My friend doesn’t know if she is having a boy or a girl, so I chose a gender neutral aqua from my stash to make this cute little hat.  Silly me though, I added the pompom to give it a nice finishing touch, but didn’t realize that by doing so it no longer was machine washable since it would likely fall apart in a second.

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Pattern: Foolproof Baby Hat            Designer: Clara Parkes                              Book: The Knitter’s Book of Yarn           Yarn: Cascade 220

 

This was my first try at making Elizabeth Zimmerman’s Baby Surprise Jacket and having done a few other patterns designed by her, I am a fan of her awesomeness.  I also loved the yarn that I found at the Connecticut Sheep and Wool Festival, Lismi Knit a local dyer here in CT.  It’s a superwash worsted weight that created a self striping rainbow, check out her Etsy shop if you’re interested: http://www.etsy.com/shop/LismiKnits The combination of the pattern and the yarn was pure bliss.  Unfortunately I did run out of yarn with just a few rows to go, so I added a few rows with some white yarn from my stash.  I made the last few rows with bobbles to make it look like clouds, I wasn’t sure if it was tacky or cute, but only one person in my knit night group said it was tacky, the others all thought it was cute so I stuck with it.  Just gotta block it and add the zipper so it can  be considered done.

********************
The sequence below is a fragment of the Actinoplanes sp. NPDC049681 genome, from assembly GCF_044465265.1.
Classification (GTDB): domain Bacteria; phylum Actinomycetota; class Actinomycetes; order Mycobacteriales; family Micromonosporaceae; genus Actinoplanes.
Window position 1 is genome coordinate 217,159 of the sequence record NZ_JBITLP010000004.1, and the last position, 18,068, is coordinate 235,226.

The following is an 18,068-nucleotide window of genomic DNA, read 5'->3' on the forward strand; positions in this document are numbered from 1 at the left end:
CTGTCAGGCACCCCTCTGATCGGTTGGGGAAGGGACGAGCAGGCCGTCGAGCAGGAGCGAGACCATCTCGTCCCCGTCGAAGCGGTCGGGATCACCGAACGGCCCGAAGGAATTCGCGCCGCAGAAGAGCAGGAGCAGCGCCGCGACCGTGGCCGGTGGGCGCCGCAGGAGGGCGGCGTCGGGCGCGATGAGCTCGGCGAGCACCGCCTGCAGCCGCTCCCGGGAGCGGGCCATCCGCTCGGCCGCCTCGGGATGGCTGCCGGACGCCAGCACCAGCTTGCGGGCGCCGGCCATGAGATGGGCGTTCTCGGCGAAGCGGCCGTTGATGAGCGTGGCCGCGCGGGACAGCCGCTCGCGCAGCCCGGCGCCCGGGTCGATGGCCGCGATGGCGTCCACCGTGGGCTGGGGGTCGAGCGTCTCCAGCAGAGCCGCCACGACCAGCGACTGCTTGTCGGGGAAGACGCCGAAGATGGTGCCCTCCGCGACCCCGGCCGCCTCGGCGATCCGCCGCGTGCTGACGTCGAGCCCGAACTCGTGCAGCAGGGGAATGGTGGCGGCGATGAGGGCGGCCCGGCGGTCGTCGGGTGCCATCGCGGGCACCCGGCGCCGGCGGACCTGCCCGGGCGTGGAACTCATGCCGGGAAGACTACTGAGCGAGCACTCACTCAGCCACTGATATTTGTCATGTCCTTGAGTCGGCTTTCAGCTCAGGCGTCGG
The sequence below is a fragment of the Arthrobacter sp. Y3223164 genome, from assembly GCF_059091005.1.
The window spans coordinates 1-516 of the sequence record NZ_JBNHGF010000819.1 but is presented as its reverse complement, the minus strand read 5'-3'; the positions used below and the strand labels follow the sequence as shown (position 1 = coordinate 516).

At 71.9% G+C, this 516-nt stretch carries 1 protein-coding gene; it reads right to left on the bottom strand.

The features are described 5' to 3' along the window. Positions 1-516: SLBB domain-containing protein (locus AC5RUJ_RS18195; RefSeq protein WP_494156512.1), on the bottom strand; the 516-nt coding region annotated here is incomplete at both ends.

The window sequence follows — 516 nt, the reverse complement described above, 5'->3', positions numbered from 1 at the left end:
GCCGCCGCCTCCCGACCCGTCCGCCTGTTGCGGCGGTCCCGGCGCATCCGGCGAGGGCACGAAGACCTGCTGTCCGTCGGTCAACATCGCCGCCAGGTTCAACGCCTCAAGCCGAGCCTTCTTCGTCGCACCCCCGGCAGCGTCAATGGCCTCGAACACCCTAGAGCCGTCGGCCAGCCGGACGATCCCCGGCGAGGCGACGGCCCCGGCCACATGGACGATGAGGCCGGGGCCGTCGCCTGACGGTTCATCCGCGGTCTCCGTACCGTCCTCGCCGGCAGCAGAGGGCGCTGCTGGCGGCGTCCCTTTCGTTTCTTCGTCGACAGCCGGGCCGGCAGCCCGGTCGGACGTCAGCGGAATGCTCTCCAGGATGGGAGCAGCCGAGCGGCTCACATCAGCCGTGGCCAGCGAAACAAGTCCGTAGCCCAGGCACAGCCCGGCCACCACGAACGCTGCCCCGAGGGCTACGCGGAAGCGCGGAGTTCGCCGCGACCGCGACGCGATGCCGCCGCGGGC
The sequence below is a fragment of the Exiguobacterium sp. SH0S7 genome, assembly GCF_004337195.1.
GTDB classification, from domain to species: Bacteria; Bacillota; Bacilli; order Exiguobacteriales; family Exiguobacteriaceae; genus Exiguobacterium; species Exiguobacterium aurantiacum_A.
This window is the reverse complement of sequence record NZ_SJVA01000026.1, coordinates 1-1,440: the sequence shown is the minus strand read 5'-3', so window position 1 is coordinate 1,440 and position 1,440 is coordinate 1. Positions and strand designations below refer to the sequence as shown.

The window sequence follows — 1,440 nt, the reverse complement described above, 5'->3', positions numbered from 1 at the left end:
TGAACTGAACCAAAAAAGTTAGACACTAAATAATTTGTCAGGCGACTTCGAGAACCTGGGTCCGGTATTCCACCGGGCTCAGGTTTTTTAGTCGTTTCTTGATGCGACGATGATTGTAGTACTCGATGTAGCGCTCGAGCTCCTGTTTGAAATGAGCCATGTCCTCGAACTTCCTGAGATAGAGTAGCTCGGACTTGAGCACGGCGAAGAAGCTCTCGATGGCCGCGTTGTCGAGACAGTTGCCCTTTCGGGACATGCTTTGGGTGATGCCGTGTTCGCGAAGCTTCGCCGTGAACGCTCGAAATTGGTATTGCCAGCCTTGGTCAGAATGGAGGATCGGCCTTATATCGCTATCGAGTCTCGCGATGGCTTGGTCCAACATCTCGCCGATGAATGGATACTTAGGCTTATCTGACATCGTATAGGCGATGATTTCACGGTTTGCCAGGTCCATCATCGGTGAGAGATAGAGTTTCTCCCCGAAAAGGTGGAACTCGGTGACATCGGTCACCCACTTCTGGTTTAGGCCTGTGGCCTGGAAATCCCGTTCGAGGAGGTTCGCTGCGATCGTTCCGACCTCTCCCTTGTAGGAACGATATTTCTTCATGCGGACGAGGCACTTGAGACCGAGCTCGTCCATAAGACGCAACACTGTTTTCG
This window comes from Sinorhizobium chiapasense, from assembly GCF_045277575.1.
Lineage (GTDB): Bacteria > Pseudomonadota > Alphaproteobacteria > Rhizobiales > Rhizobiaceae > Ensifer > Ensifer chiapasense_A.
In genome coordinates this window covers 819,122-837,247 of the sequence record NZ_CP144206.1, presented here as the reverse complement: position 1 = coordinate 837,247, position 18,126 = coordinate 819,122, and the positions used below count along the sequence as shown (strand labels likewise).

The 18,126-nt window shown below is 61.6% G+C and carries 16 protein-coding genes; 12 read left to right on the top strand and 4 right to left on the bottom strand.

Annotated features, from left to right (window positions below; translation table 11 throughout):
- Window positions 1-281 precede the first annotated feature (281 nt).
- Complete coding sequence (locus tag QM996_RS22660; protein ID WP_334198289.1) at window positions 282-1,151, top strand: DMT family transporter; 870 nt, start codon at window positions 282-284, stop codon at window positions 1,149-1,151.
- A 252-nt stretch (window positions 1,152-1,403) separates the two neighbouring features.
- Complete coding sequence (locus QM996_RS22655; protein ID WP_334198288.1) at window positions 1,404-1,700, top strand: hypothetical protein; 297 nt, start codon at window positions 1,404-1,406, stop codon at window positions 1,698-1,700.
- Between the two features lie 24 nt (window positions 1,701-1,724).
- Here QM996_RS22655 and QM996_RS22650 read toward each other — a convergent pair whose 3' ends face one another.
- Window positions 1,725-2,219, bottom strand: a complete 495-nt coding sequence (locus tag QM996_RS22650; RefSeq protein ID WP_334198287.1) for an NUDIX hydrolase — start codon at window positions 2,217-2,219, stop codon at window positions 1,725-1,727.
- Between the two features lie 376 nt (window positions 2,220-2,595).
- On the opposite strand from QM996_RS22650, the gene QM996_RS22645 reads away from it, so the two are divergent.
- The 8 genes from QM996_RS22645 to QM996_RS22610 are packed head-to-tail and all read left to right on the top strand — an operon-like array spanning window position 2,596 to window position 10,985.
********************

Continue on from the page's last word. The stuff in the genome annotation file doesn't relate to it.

I am also happy to announce that the sweater that I started before I knew I was pregnant will fit after all and I am making a lot of progress on it.  Look: